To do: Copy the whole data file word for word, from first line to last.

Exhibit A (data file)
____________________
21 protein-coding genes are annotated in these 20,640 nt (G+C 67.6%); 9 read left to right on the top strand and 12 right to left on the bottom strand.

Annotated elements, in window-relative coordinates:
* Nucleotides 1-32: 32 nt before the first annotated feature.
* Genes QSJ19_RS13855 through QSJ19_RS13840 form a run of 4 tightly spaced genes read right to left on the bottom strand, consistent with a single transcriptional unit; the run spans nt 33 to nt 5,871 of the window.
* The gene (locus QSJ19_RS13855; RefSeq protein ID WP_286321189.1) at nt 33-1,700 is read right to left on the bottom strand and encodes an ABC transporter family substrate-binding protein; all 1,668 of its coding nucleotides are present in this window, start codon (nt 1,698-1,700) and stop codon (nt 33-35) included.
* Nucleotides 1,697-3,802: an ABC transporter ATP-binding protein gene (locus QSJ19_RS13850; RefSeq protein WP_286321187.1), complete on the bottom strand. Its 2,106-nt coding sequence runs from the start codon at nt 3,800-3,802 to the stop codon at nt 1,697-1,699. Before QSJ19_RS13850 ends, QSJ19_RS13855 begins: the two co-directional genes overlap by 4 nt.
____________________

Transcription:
21 protein-coding genes are annotated in these 20,640 nt (G+C 67.6%); 9 read left to right on the top strand and 12 right to left on the bottom strand.

Annotated elements, in window-relative coordinates:
* Nucleotides 1-32: 32 nt before the first annotated feature.
* Genes QSJ19_RS13855 through QSJ19_RS13840 form a run of 4 tightly spaced genes read right to left on the bottom strand, consistent with a single transcriptional unit; the run spans nt 33 to nt 5,871 of the window.
* The gene (locus QSJ19_RS13855; RefSeq protein ID WP_286321189.1) at nt 33-1,700 is read right to left on the bottom strand and encodes an ABC transporter family substrate-binding protein; all 1,668 of its coding nucleotides are present in this window, start codon (nt 1,698-1,700) and stop codon (nt 33-35) included.
* Nucleotides 1,697-3,802: an ABC transporter ATP-binding protein gene (locus QSJ19_RS13850; RefSeq protein WP_286321187.1), complete on the bottom strand. Its 2,106-nt coding sequence runs from the start codon at nt 3,800-3,802 to the stop codon at nt 1,697-1,699. Before QSJ19_RS13850 ends, QSJ19_RS13855 begins: the two co-directional genes overlap by 4 nt.